2. Gather your WORKPLACE TASKS—this can be done in a variety of ways. You can broadcast surveys to a large population or use your innovation team to conduct short brainstorming bursts. “A Day in the Life” activities are particularly helpful. “Time Maps” are exercises where participants are asked to record what they are doing at predefined intervals. These exercises tend to yield surprising results (do I really spend that much time emailing?!?). Cast a wide net and then spend some time with the data. Categorize, cull, and collate your results.
  3. Set up some site visits and don’t be afraid to cross disciplines. For example, a group of pathologists in a teaching hospital visited a cooking school to learn how to teach specimen dissection to a large group of students. Consider manufacturing centers, retail establishments, or construction sites. How do others work?
  4. Record impressions learned during the site visits, and analyze them. Are there trends or preferences?  Engage a design professional to help establish a vocabulary or menu of SPATIAL CONCEPTS that seem to resonate with the team; document the workspaces visited and other ideas generated. Spatial concepts can be components of workspaces, like a computer area of a desk, or a side table, or a couch with a laptop table. Be bold - spatial concepts can even be modeled after a local café. Use images to illustrate the definitions—photos from the site visits and images from web searches or magazines.
  5. Gather a large group together and have everyone map WORKPLACE TASKS against the SPATIAL CONCEPTS. What sticks? What resonates with employees, and what’s being rejected? Challenge the large group to be honest about matching tasks to spaces: what portion of a space is required to compose and read emails? Once again, be sure to categorize, cull, and collate your results.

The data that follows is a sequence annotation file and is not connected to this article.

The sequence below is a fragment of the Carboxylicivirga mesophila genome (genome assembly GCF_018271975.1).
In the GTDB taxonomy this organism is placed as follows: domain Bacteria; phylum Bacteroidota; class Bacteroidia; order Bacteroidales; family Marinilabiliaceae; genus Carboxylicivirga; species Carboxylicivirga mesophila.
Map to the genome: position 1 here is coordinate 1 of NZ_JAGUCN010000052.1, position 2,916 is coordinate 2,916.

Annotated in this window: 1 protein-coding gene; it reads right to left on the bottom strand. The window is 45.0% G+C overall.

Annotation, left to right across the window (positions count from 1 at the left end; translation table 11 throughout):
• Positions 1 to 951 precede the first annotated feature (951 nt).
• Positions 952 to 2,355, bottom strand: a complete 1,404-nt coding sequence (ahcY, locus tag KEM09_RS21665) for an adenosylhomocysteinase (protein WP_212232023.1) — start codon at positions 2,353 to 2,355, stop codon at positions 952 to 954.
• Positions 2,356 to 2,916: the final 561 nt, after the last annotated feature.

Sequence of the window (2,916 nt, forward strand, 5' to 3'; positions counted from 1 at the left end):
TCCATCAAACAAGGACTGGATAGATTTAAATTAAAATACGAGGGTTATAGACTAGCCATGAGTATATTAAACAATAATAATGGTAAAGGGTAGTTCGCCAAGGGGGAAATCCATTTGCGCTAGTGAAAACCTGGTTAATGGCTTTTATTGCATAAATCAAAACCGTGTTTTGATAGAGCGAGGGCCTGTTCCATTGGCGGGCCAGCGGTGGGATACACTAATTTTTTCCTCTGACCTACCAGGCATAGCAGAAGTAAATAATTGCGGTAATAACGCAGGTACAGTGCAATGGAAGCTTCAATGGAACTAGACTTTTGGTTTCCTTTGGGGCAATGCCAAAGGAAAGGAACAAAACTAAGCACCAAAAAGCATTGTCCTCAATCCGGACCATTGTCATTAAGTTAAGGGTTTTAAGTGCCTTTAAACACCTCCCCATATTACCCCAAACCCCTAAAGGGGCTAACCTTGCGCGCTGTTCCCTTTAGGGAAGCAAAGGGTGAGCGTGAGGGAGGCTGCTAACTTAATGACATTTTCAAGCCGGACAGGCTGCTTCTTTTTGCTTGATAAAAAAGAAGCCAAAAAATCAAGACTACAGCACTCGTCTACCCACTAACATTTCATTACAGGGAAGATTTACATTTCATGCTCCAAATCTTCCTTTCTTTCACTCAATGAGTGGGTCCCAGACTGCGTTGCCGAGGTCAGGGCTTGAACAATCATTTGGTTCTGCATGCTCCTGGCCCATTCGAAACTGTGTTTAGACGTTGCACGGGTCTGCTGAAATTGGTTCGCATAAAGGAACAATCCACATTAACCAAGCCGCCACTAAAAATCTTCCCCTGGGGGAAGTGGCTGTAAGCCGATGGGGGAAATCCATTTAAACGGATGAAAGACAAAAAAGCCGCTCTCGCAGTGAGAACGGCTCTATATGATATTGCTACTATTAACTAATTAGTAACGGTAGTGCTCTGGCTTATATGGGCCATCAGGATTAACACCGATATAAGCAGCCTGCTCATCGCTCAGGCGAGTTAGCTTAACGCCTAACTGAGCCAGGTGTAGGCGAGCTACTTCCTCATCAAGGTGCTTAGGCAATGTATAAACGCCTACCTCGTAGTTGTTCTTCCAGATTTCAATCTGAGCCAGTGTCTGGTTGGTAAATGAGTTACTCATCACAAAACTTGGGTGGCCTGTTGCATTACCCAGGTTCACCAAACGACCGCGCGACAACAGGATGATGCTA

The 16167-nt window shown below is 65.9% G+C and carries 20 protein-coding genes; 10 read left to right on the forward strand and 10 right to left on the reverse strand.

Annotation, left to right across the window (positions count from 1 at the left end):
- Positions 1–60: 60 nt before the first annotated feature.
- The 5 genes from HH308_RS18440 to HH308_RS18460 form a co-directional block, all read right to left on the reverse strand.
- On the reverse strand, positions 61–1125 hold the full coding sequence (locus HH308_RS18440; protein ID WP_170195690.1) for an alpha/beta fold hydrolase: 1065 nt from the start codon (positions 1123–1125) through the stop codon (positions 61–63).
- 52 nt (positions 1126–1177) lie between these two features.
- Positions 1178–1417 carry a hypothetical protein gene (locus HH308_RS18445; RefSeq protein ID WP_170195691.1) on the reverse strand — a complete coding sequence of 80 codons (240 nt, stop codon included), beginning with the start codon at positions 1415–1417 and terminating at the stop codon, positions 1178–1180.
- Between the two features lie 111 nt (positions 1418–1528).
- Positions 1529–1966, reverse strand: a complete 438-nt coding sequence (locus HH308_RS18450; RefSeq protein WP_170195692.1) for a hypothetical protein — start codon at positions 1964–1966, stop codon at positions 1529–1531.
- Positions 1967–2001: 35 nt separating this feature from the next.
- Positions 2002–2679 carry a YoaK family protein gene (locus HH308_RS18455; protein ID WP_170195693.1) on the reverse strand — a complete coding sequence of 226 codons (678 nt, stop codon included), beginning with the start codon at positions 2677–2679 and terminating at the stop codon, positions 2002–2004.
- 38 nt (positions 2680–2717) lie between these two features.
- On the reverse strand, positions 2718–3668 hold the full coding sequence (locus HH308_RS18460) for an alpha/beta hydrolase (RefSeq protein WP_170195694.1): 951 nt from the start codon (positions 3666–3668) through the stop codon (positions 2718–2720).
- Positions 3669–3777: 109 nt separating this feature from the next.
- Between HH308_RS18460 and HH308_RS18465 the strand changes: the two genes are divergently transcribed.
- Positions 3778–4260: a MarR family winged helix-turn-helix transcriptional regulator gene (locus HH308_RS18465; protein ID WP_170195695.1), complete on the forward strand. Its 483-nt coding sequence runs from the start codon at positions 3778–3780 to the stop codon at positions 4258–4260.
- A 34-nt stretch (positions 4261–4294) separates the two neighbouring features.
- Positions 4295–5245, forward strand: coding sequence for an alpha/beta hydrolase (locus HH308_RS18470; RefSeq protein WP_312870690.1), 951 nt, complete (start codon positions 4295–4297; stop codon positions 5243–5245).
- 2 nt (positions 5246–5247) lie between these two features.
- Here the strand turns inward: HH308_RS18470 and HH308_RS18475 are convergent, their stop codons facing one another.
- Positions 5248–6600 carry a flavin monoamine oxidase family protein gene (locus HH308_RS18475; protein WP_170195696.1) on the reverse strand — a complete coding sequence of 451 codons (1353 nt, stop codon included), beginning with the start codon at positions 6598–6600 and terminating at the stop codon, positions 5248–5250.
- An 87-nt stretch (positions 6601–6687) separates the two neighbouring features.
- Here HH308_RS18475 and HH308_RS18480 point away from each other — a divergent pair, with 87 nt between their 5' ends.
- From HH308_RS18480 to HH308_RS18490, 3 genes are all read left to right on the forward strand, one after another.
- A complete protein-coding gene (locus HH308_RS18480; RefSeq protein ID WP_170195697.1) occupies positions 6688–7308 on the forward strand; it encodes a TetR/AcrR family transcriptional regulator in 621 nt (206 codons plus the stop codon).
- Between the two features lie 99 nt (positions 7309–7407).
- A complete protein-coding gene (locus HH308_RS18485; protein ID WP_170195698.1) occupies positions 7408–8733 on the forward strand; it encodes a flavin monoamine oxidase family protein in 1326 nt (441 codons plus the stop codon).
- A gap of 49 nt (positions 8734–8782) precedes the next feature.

6. Based on the data gathered, build a vision of the space. Pay attention to materials and be specific. Invest in quality but use modules, try not to customize. This is the time to test lots of looks and feels, and the chance to be artistic and deliberate. If you can bring in samples, do so.
  7. Construct mock-ups of the spaces; short-term cardboard mock-ups can serve as the initial first pass, when lots of ideas are being tested and analyzed. These mock-ups can be very detailed, using actual borrowed furniture and knick-knacks, or they can be representative and constructed out of sturdy cardboard and/or found objects. Don’t forget items like waste baskets and recycling bins, and coat hooks and staplers. If time and swing-space permits, long term live-in mock-ups are also extremely valuable. These should be as realistic as possible. If possible, use the same materials and furniture as the intended design. Ask volunteers to sign up to work for one or two week periods in the long-term mock-ups and cycle people through to gain a broad understanding of their impressions. Throughout the mock-up process, be sure to have surveys and feedback sessions so you can learn and adjust the vision of the space.
  8. Lastly, you are ready to roll out your new metrics, and you’ll be armed with specific data that align with your stated mission, first-hand impressions, and a team of champions to herald the future of the workspace to come.

Laurie DaForno, AIA LEED AP BD+C, has 18 years of experience designing healthcare and laboratory projects that feature complex and technically challenging programs. She implements Lean design to ensure an integrated and process-driven approach to programming and design, which oftentimes parallels the client’s own internal efforts toward greater levels of efficiency and effectiveness.